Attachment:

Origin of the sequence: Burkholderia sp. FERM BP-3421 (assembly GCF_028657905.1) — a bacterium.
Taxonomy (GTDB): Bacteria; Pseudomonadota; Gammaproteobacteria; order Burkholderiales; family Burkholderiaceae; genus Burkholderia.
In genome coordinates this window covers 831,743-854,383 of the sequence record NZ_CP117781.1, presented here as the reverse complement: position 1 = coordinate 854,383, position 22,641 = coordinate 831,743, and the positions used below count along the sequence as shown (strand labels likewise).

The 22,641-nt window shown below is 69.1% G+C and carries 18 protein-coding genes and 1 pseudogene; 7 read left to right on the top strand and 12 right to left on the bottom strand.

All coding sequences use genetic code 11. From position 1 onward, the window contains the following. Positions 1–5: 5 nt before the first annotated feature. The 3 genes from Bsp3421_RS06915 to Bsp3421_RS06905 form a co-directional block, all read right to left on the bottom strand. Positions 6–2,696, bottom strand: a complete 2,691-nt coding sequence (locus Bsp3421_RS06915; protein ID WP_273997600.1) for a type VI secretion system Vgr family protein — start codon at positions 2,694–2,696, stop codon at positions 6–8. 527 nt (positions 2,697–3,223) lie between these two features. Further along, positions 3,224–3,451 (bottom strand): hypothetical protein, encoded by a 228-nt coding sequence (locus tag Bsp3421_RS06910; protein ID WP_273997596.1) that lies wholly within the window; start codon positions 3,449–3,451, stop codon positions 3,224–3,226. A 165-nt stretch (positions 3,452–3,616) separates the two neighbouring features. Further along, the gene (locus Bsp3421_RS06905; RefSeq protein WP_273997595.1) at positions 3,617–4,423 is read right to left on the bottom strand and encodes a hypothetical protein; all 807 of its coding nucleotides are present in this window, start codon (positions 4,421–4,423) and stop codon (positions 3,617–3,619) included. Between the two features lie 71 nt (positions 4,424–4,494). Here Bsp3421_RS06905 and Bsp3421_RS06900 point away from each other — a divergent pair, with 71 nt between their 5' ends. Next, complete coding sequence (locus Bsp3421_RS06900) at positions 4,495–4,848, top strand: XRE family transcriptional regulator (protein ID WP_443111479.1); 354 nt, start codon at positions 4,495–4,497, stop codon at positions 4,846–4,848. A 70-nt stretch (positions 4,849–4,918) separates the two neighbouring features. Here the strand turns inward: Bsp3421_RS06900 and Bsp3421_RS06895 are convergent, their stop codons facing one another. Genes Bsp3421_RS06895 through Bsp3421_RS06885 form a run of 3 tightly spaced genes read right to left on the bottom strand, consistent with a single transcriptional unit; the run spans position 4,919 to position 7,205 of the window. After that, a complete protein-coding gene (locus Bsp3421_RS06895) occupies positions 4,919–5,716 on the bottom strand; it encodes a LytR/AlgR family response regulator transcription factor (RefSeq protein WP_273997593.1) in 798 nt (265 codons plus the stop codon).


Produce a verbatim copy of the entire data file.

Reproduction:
Origin of the sequence: Burkholderia sp. FERM BP-3421 (assembly GCF_028657905.1) — a bacterium.
Taxonomy (GTDB): Bacteria; Pseudomonadota; Gammaproteobacteria; order Burkholderiales; family Burkholderiaceae; genus Burkholderia.
In genome coordinates this window covers 831,743-854,383 of the sequence record NZ_CP117781.1, presented here as the reverse complement: position 1 = coordinate 854,383, position 22,641 = coordinate 831,743, and the positions used below count along the sequence as shown (strand labels likewise).

The 22,641-nt window shown below is 69.1% G+C and carries 18 protein-coding genes and 1 pseudogene; 7 read left to right on the top strand and 12 right to left on the bottom strand.

All coding sequences use genetic code 11. From position 1 onward, the window contains the following. Positions 1–5: 5 nt before the first annotated feature. The 3 genes from Bsp3421_RS06915 to Bsp3421_RS06905 form a co-directional block, all read right to left on the bottom strand. Positions 6–2,696, bottom strand: a complete 2,691-nt coding sequence (locus Bsp3421_RS06915; protein ID WP_273997600.1) for a type VI secretion system Vgr family protein — start codon at positions 2,694–2,696, stop codon at positions 6–8. 527 nt (positions 2,697–3,223) lie between these two features. Further along, positions 3,224–3,451 (bottom strand): hypothetical protein, encoded by a 228-nt coding sequence (locus tag Bsp3421_RS06910; protein ID WP_273997596.1) that lies wholly within the window; start codon positions 3,449–3,451, stop codon positions 3,224–3,226. A 165-nt stretch (positions 3,452–3,616) separates the two neighbouring features. Further along, the gene (locus Bsp3421_RS06905; RefSeq protein WP_273997595.1) at positions 3,617–4,423 is read right to left on the bottom strand and encodes a hypothetical protein; all 807 of its coding nucleotides are present in this window, start codon (positions 4,421–4,423) and stop codon (positions 3,617–3,619) included. Between the two features lie 71 nt (positions 4,424–4,494). Here Bsp3421_RS06905 and Bsp3421_RS06900 point away from each other — a divergent pair, with 71 nt between their 5' ends. Next, complete coding sequence (locus Bsp3421_RS06900) at positions 4,495–4,848, top strand: XRE family transcriptional regulator (protein ID WP_443111479.1); 354 nt, start codon at positions 4,495–4,497, stop codon at positions 4,846–4,848. A 70-nt stretch (positions 4,849–4,918) separates the two neighbouring features. Here the strand turns inward: Bsp3421_RS06900 and Bsp3421_RS06895 are convergent, their stop codons facing one another. Genes Bsp3421_RS06895 through Bsp3421_RS06885 form a run of 3 tightly spaced genes read right to left on the bottom strand, consistent with a single transcriptional unit; the run spans position 4,919 to position 7,205 of the window. After that, a complete protein-coding gene (locus Bsp3421_RS06895) occupies positions 4,919–5,716 on the bottom strand; it encodes a LytR/AlgR family response regulator transcription factor (RefSeq protein WP_273997593.1) in 798 nt (265 codons plus the stop codon).